It is finally time to select a college and apply for the admissions. While searching online for a good institute or college you might have come across various factors that will affect your admission process and decision. There are many scholarships for all types of courses available along with the financial aid.
Your grades, score, other certifications, extra-curricular activities, interests, volunteer work can all affect your admission decision to a reputed college or university but does your ability to pay for the admission to that college affect the admission decision? The ability to pay is only a factor when applying to a private university or a college that is run on a profit basis. These colleges or universities are not what is referred to as “need-blind” as they have shareholders who invest in their schools and expect them to earn profit.
Many families and students are worried that if they tick the box where they indicate for financial aid, this would have an impact on their admissions to their schools or colleges of interest. Actually the act of applying for a financial aid should have no effect on whether a student gains an admission or not. In case, if financial aid and scholarships are a factor for admission in any college’s decision-making process then the admissions office and the financial aid office will communicate and discuss with each other about the actual level of financial need and then it will be considered. So you should check that box and send in your forms to the colleges.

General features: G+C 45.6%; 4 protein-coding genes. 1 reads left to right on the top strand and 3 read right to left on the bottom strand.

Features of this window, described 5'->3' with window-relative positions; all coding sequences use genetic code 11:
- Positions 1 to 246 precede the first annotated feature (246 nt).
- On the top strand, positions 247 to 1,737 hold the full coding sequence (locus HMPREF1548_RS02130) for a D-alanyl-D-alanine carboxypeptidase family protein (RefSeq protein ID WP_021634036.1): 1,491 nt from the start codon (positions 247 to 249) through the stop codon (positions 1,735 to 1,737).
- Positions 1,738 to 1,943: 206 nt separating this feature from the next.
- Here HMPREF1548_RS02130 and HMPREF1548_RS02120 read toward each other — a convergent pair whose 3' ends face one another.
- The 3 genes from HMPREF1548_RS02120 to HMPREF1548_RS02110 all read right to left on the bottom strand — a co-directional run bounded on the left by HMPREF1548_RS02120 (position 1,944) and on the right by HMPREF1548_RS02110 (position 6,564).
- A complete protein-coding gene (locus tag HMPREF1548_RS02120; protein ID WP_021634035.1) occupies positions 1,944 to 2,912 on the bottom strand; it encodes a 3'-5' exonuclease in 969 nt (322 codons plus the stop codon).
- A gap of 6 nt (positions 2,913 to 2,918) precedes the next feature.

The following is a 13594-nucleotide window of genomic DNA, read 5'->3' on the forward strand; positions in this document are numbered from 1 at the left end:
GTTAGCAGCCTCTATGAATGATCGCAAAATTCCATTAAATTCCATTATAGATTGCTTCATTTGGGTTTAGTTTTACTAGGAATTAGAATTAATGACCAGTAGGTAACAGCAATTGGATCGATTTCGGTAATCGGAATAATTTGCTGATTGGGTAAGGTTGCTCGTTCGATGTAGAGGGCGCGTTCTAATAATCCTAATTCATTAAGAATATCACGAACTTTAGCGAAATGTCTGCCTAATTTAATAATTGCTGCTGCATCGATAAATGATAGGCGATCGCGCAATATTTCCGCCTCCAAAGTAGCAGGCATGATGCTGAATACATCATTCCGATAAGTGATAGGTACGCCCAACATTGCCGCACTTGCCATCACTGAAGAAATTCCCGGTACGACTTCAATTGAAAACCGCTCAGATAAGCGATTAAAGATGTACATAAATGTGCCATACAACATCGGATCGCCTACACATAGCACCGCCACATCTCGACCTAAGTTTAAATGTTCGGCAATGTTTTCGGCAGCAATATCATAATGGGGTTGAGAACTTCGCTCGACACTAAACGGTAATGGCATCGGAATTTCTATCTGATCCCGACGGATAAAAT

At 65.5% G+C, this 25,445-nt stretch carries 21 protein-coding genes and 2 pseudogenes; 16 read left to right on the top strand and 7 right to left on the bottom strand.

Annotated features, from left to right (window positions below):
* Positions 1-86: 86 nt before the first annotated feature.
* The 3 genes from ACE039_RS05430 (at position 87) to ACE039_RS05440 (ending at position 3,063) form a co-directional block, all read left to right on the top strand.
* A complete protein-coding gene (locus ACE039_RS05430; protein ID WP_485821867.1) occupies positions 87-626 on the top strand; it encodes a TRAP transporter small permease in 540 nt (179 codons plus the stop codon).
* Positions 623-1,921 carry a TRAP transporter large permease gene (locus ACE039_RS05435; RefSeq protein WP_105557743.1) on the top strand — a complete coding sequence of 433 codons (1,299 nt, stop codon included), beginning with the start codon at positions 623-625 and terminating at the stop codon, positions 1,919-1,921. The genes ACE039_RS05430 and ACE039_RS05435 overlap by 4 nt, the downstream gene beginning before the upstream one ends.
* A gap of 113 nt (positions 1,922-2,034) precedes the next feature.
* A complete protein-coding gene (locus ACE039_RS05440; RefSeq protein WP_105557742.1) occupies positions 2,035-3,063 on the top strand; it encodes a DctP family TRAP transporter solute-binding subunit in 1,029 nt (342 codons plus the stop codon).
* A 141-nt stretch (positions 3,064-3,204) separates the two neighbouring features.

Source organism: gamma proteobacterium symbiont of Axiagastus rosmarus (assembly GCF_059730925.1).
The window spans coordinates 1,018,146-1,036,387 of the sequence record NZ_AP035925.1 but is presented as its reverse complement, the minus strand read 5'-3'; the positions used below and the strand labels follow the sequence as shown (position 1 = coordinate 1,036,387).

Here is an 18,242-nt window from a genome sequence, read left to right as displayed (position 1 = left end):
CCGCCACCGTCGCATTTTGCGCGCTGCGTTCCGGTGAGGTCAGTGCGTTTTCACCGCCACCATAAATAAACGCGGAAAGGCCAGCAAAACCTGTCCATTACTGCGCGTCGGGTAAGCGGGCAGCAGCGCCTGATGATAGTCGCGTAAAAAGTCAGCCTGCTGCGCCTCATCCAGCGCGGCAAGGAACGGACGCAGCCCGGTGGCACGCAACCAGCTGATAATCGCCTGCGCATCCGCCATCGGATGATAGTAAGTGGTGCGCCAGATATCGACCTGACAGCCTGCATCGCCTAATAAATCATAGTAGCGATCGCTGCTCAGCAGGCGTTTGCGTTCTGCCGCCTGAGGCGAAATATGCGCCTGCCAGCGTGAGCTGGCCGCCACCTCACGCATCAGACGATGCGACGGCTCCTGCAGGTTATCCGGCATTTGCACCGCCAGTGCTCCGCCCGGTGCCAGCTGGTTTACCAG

Manyuniversities or colleges define need-blind as meaning that financial need has no role to play in the decision to deny any students’admission to low-income status. Such a financial need or scholarship is not treated as a negative feature for the low-income students. Thepreferential school fee packaging is based on academic score or a particular talent or skill of interest to the institute, but about two-fifths of it is based on income level of the student. This act of leveraging of the financial aid package supportsthe colleges financially since they get more net tuition revenue from a wealthier student families than a low-income level family even after taking into account for the extra grant aid to the wealthier income level student.
Some colleges or universities have preferences for admissions to wealthier and high income level students, but a few public and non-profit colleges and institutes have admission preferences for low-income students. In reality, the selectivity of the more elite and private colleges actually puts talented and low income level students at a disadvantage in the admissions process, thus affecting the admissions by applying for financial aids and scholarships for universities and colleges.
Hence the bottom line is that there might be slight advantage for admissions for the high income level students who do not have financial need, especially for wait listed students. Hence you need to ask the colleges you are applying whether they follow a need blind admission policy and take your further decisions accordingly.